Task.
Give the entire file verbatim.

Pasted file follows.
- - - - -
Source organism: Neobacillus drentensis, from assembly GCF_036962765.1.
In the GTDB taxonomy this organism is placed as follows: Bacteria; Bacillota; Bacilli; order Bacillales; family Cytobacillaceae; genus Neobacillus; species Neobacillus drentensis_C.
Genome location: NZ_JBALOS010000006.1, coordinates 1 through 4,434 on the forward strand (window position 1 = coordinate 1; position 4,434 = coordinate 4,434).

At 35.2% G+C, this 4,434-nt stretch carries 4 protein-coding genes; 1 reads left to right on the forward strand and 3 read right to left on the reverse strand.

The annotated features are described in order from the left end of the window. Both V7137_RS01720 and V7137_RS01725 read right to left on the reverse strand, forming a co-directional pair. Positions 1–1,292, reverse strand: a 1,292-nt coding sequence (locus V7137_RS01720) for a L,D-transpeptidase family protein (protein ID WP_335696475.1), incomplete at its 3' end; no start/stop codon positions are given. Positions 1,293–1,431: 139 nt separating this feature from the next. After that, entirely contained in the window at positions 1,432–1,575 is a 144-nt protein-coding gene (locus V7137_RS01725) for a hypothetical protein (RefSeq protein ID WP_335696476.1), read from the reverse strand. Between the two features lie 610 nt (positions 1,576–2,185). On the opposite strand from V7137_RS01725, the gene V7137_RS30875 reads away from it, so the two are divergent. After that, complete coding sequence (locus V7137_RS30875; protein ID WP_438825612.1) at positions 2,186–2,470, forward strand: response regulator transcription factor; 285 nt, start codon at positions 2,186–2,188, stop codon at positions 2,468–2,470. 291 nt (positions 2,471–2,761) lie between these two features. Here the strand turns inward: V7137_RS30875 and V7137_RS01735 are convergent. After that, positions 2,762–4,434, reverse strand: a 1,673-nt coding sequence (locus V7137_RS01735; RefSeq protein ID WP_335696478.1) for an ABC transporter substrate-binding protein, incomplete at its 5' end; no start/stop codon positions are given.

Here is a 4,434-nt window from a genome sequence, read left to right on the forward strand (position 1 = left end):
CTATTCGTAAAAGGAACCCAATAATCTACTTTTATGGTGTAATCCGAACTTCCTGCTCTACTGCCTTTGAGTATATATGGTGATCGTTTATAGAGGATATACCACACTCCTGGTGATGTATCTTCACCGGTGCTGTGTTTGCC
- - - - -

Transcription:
Source organism: Neobacillus drentensis, from assembly GCF_036962765.1.
In the GTDB taxonomy this organism is placed as follows: Bacteria; Bacillota; Bacilli; order Bacillales; family Cytobacillaceae; genus Neobacillus; species Neobacillus drentensis_C.
Genome location: NZ_JBALOS010000006.1, coordinates 1 through 4,434 on the forward strand (window position 1 = coordinate 1; position 4,434 = coordinate 4,434).

At 35.2% G+C, this 4,434-nt stretch carries 4 protein-coding genes; 1 reads left to right on the forward strand and 3 read right to left on the reverse strand.

The annotated features are described in order from the left end of the window. Both V7137_RS01720 and V7137_RS01725 read right to left on the reverse strand, forming a co-directional pair. Positions 1–1,292, reverse strand: a 1,292-nt coding sequence (locus V7137_RS01720) for a L,D-transpeptidase family protein (protein ID WP_335696475.1), incomplete at its 3' end; no start/stop codon positions are given. Positions 1,293–1,431: 139 nt separating this feature from the next. After that, entirely contained in the window at positions 1,432–1,575 is a 144-nt protein-coding gene (locus V7137_RS01725) for a hypothetical protein (RefSeq protein ID WP_335696476.1), read from the reverse strand. Between the two features lie 610 nt (positions 1,576–2,185). On the opposite strand from V7137_RS01725, the gene V7137_RS30875 reads away from it, so the two are divergent. After that, complete coding sequence (locus V7137_RS30875; protein ID WP_438825612.1) at positions 2,186–2,470, forward strand: response regulator transcription factor; 285 nt, start codon at positions 2,186–2,188, stop codon at positions 2,468–2,470. 291 nt (positions 2,471–2,761) lie between these two features. Here the strand turns inward: V7137_RS30875 and V7137_RS01735 are convergent. After that, positions 2,762–4,434, reverse strand: a 1,673-nt coding sequence (locus V7137_RS01735; RefSeq protein ID WP_335696478.1) for an ABC transporter substrate-binding protein, incomplete at its 5' end; no start/stop codon positions are given.

Here is a 4,434-nt window from a genome sequence, read left to right on the forward strand (position 1 = left end):
CTATTCGTAAAAGGAACCCAATAATCTACTTTTATGGTGTAATCCGAACTTCCTGCTCTACTGCCTTTGAGTATATATGGTGATCGTTTATAGAGGATATACCACACTCCTGGTGATGTATCTTCACCGGTGCTGTGTTTGCC